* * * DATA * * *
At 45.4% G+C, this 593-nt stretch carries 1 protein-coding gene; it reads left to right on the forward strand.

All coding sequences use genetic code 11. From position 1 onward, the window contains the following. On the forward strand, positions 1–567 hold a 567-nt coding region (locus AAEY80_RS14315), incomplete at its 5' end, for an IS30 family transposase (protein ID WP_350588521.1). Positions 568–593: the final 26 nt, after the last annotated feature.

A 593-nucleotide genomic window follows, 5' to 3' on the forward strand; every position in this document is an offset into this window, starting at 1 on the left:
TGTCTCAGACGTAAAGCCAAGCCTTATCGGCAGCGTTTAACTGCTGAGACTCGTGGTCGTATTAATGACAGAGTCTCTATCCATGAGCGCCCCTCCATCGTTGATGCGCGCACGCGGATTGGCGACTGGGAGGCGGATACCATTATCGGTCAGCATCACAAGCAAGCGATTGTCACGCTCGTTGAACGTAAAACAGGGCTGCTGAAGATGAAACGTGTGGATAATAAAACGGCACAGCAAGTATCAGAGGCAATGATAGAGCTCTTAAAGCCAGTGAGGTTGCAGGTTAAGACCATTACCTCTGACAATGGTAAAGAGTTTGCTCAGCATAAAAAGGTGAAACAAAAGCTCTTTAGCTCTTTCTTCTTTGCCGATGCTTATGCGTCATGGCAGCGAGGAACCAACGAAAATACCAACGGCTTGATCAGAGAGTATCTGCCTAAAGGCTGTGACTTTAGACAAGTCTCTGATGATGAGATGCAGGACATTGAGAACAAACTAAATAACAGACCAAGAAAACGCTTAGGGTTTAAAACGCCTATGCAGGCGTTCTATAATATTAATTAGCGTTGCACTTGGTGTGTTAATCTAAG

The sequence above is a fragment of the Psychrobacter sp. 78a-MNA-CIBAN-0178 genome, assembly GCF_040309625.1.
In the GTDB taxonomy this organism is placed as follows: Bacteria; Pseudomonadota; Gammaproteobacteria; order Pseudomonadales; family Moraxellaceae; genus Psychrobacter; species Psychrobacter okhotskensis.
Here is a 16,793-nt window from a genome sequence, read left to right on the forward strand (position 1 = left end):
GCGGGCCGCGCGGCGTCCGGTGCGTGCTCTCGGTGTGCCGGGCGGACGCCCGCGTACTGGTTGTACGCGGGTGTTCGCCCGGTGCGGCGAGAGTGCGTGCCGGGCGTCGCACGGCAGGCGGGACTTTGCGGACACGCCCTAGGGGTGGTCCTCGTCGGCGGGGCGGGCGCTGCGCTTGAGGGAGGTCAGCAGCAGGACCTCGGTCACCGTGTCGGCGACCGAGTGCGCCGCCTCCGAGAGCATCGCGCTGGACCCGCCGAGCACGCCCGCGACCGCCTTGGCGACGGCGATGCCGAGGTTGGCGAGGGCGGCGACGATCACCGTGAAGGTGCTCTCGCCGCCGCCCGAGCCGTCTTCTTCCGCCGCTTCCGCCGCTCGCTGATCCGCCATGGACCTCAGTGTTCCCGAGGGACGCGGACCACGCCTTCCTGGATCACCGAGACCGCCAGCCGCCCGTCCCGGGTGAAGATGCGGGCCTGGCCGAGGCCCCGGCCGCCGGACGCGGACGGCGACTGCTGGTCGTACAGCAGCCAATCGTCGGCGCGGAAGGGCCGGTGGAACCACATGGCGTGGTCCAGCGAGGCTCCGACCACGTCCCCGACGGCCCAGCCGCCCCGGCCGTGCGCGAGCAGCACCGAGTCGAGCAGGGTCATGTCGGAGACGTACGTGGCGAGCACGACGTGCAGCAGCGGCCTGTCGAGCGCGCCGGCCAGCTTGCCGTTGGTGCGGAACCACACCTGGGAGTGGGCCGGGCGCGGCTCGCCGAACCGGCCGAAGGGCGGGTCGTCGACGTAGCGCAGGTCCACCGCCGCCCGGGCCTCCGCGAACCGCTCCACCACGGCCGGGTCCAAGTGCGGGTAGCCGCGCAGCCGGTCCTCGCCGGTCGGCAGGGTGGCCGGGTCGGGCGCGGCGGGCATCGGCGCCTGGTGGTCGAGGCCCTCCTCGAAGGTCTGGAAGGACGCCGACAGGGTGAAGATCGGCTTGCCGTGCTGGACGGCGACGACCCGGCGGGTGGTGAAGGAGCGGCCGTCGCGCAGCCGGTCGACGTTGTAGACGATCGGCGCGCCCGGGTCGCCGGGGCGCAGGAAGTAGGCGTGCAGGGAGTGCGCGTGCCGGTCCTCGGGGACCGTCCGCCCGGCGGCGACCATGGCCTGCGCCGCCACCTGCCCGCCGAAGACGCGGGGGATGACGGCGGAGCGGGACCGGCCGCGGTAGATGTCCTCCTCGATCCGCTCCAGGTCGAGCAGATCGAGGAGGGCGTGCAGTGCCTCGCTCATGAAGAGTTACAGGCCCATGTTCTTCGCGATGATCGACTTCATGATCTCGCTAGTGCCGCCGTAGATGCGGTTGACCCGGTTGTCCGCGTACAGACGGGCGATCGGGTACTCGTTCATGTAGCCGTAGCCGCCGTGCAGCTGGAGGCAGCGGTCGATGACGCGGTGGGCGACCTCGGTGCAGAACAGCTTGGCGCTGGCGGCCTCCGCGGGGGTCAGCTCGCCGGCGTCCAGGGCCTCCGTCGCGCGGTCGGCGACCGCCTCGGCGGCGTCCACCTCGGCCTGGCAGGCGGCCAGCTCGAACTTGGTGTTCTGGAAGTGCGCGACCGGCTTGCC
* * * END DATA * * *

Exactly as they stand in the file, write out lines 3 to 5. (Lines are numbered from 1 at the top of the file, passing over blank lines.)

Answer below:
A 593-nucleotide genomic window follows, 5' to 3' on the forward strand; every position in this document is an offset into this window, starting at 1 on the left:
TGTCTCAGACGTAAAGCCAAGCCTTATCGGCAGCGTTTAACTGCTGAGACTCGTGGTCGTATTAATGACAGAGTCTCTATCCATGAGCGCCCCTCCATCGTTGATGCGCGCACGCGGATTGGCGACTGGGAGGCGGATACCATTATCGGTCAGCATCACAAGCAAGCGATTGTCACGCTCGTTGAACGTAAAACAGGGCTGCTGAAGATGAAACGTGTGGATAATAAAACGGCACAGCAAGTATCAGAGGCAATGATAGAGCTCTTAAAGCCAGTGAGGTTGCAGGTTAAGACCATTACCTCTGACAATGGTAAAGAGTTTGCTCAGCATAAAAAGGTGAAACAAAAGCTCTTTAGCTCTTTCTTCTTTGCCGATGCTTATGCGTCATGGCAGCGAGGAACCAACGAAAATACCAACGGCTTGATCAGAGAGTATCTGCCTAAAGGCTGTGACTTTAGACAAGTCTCTGATGATGAGATGCAGGACATTGAGAACAAACTAAATAACAGACCAAGAAAACGCTTAGGGTTTAAAACGCCTATGCAGGCGTTCTATAATATTAATTAGCGTTGCACTTGGTGTGTTAATCTAAG

The sequence above is a fragment of the Psychrobacter sp. 78a-MNA-CIBAN-0178 genome, assembly GCF_040309625.1.